We had planned to implement this effect prior to filming as it required some preparation. I have previously experimented with film burn transitions and this helped me learn the process of animating it well. The transition uses a clip of a large flame consuming the frame whilst the shot changes underneath the flame. In order to animate this we created an opacity dissolve transition between the two storyboard clips, in which we changed their opacity to fall from 100 to zero and vice versa for the following clip. As the clips underneath dissolve we have the flame clip fade in over the top and allow the shot change. We needed to prepare this because we needed to film some stock footage of paper burning so that we could use it for the transition.

15/03/14Ink Reveal:

This was another text reveal we knew we were going to implement before we started filming.

This animation required us to draw a mask around the ink frame by frame. We had to go through roughly 100 frames in order to create this animation. We set the alpha matte of the mask to add, this means that when the text is inside the mask it is revealed. This meant that because we traced around the movement of the ink the text will be revealed inside the ink.

As we have never done this before we had to do a few practice goes on a separate project to get it perfect. We then experimented with some feathering and bevelling to finish it off.

In order to enhance the realism of this text we decided to motion track the movement the camera made as there was quite some shake. We chose a tracking point within the frame and then applied the X and Y coordinates to a null layer, we then copied the keyframes of the positions on the null layer and pasted them onto the text. After testing we realised this didnt work as we chose a keyframe on the edge of the frame, where there was more movement than in the middle. We were not able to find a suitable tracking point close enough to the text for this to work, so we had to animate some of the larger shakes by hand but make do without for most of the camera shake. Although the shake is barely noticeable in this shot when watching it with the entire video.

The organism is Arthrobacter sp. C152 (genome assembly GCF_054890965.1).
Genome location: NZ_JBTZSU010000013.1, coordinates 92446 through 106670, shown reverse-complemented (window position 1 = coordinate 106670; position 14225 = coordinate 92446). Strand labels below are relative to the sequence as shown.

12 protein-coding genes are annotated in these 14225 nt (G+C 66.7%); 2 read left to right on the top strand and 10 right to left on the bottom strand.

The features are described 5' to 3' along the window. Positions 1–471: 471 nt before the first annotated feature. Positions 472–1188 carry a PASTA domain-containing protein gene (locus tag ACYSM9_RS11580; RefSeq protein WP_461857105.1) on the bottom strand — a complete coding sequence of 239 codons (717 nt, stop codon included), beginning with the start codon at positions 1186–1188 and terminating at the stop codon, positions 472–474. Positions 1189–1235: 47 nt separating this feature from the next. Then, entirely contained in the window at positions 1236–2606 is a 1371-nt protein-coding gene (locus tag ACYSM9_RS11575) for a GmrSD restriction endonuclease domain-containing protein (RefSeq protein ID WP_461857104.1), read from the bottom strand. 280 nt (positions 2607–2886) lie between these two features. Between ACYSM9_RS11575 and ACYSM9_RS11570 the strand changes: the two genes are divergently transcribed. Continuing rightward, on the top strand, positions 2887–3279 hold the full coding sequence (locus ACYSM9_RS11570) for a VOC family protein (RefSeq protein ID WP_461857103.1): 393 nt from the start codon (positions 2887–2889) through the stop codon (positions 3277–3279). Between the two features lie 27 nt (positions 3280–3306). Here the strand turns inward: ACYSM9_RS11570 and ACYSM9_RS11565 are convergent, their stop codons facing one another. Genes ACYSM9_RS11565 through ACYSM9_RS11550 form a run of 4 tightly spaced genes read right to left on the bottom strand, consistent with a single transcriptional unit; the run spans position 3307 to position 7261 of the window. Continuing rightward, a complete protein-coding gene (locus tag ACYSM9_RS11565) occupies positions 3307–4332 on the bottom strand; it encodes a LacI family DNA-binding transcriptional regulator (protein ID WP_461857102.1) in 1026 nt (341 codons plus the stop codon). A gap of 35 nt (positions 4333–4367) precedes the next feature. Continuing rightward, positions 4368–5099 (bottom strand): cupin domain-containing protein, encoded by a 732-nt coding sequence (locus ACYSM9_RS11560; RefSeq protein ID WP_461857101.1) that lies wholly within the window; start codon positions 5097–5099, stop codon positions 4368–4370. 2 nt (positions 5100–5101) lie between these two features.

Gaussian Blur:

This is quite a simple but effective way to link the text with the camera work.

We introduced the effect Gaussian Blur to our Casting By Leo Romero text. We had planned to use the Gaussian blur even before filming as I included it in my help pack for our group. We used the Gaussian Blur to embed the text into the video and have the text follow the rack focus. We key framed the Gaussian blur so that the focus followed the cameras focus change. It worked very well.


When editing we experimented with using a frantic collaboration of different shots in the last two seconds of the film. We thought it would work with the crescendo in the music and the very busy visuals would work with the very busy music, we found that it did not work well so we decided to go for a more simple ending, where it cuts to black.


Editing the Audio:We decided to edit our audio in Final Cut Pro 10 as the entire group was more fluent with this software than with After Effects. This meant the whole group could have more influence and say with the outcome and editing process of the audio.

We gathered a large collection of audio from artist, Kevin Macleod. His music was royalty free so we were able to use it on a commercial level. We used a base song which had a soft piano, we though this worked as it seemed rather sinister to use such a romantic instrument over such harrowing images. We then used The House of Leaves to enhance the tension. This audio was a rising of strings and created a crescendo within the video. It worked well in my opinion.


Overall our editing went very well and our extensive preparation made it very easy for ourselves once we were on the computer. We didnt find ourselves missing any shots or needing to reshoot any. We were pleased with our colour correction and with our original text animation, some of which we have never seen before. We are not